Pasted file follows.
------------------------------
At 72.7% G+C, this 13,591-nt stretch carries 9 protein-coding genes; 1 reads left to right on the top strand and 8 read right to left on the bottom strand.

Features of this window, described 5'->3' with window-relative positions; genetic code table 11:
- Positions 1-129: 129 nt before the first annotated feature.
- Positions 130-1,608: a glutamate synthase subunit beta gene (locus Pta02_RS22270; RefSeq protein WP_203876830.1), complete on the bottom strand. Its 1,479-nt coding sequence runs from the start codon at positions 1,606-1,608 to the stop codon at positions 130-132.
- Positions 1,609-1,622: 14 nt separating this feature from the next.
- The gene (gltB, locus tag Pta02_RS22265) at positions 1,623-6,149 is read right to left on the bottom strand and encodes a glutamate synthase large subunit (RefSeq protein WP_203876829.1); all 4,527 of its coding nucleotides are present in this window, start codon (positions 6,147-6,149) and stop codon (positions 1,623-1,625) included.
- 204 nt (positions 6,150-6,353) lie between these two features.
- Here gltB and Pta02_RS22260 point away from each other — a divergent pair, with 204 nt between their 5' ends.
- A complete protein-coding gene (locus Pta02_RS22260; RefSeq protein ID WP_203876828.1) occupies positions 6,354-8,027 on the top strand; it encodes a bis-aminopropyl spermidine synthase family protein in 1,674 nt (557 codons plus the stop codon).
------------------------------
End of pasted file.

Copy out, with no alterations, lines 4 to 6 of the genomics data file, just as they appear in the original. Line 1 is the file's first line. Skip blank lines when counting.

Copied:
- Positions 130-1,608: a glutamate synthase subunit beta gene (locus Pta02_RS22270; RefSeq protein WP_203876830.1), complete on the bottom strand. Its 1,479-nt coding sequence runs from the start codon at positions 1,606-1,608 to the stop codon at positions 130-132.
- Positions 1,609-1,622: 14 nt separating this feature from the next.
- The gene (gltB, locus tag Pta02_RS22265) at positions 1,623-6,149 is read right to left on the bottom strand and encodes a glutamate synthase large subunit (RefSeq protein WP_203876829.1); all 4,527 of its coding nucleotides are present in this window, start codon (positions 6,147-6,149) and stop codon (positions 1,623-1,625) included.